Another video of active Lockheed F-117s has emerged, as reported by Tyler Rogoway. The latest video was posted in YouTube on July 26 and shows a pair of F-117As operating from the Tonopah Test Range. The aircraft use the callsigns ‘Night (or Knight) 17′ and Night 19’.
In our June issue, we featured extensive coverage of the F-117. Paul Crickmore wrote:
The USAF originally planned to retire the F-117 in 2011, but the platform was maintenance intensive. In Program Budget Decision 720, dated December 28, 2005, it was proposed that retirement of the entire F-117 fleet should be brought forward to October 2008.
Decommissioning the first operational aircraft began on March 13, 2007, and the final wave retired in a ceremony at the ‘Skunk Works’ on April 22, 2008. The F-117 Formal Training Unit (FTU), the 7th FS, was deactivated on December 31, 2006, and 10 Nighthawks were grounded while their bed-down base was being prepared. Unlike most other US military aircraft, the F-117s wouldn’t be going to the 309th Aerospace Maintenance and Regeneration Group (AMARG) at Davis-Monthan AFB, Arizona. Instead, due to many aspects of the aircraft still remaining classified, they’d be retired to their original home at Tonopah.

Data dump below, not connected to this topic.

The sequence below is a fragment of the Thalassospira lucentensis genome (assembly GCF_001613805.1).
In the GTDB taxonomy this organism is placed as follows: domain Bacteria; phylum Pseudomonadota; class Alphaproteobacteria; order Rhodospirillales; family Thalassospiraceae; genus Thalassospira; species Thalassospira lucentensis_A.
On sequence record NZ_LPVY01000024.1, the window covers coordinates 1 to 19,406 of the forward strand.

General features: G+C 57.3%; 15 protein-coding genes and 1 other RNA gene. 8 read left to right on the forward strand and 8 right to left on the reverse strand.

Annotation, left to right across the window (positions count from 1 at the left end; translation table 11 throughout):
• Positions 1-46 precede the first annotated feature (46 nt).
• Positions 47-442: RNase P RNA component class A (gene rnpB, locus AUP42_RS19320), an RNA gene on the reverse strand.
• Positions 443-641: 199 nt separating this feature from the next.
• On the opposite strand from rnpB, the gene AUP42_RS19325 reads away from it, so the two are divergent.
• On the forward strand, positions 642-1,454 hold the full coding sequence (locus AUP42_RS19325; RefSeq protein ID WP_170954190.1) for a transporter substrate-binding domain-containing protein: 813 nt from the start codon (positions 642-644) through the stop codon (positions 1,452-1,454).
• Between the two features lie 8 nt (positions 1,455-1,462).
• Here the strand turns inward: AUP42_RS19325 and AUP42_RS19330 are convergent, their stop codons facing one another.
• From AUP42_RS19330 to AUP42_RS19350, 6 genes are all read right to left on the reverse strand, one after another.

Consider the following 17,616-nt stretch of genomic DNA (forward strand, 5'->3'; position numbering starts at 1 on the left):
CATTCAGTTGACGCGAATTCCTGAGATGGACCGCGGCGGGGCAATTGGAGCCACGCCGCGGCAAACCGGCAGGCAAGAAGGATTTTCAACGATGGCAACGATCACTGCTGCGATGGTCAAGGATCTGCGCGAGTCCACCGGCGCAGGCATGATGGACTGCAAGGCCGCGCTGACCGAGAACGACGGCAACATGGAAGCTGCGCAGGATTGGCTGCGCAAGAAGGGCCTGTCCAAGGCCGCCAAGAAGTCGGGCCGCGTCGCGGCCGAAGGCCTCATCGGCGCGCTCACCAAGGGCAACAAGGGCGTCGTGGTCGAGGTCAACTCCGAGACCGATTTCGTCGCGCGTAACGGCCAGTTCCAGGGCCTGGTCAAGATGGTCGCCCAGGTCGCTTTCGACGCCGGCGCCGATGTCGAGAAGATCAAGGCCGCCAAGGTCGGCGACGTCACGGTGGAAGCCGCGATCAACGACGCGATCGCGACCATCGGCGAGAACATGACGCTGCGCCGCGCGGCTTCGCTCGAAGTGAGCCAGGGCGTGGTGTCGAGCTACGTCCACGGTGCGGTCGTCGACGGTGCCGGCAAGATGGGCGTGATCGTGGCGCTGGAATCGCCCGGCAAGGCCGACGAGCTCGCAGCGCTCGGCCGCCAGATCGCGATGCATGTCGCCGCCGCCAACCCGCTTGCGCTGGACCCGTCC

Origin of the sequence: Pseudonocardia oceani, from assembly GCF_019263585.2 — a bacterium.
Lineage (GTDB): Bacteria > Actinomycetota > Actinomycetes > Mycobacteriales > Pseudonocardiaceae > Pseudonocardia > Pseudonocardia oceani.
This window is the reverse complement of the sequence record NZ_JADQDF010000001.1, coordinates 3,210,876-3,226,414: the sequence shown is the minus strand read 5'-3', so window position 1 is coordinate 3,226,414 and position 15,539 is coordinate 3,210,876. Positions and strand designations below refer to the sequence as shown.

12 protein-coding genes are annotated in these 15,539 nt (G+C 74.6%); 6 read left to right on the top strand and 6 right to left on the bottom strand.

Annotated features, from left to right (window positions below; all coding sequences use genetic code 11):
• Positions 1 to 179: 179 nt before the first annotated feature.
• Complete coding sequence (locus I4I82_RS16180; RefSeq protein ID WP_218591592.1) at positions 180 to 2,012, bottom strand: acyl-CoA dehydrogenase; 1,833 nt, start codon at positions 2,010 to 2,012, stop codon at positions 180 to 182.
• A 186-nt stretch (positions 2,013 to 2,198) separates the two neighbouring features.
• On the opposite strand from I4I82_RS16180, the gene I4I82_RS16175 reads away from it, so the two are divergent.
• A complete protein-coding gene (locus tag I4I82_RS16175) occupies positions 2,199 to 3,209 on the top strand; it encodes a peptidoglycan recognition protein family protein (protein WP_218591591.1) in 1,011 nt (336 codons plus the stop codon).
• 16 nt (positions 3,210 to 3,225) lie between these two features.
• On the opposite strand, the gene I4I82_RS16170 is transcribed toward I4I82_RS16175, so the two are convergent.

Four F-117s remained with the 410th Flight Test Squadron at Palmdale for flight test purposes, but by the beginning of August just two remained. The last F-117 to leave here was aircraft 86-0831, which duly arrived at Tonopah on August 11, 2008 — marking the official end of F-117 operations.
On arrival at Tonopah, the aircraft had their wings removed and were placed at the back of their original, climate-controlled hangers. The F-117s were officially being kept in Type 1000 storage, indicating that they are maintained in a status from which they could be recalled to active service, should the need arise.
This level of care clearly paid dividends, as four F-117s were subsequently reactivated as early as 2010, with an online video of a low flying F-117 proving the type’s continued use. They have remained active ever since, engaged in a highly classified test program on the Nevada Test and Training Range (NTTR), believed to involve establishing base-line radar data in the continued development of new radar absorbent materials — such conjecture, however, remains highly speculative! Even so, the fleeting glimpses of F-117s in action to this day have been tantalizing for the ranks of Nighthawk fans.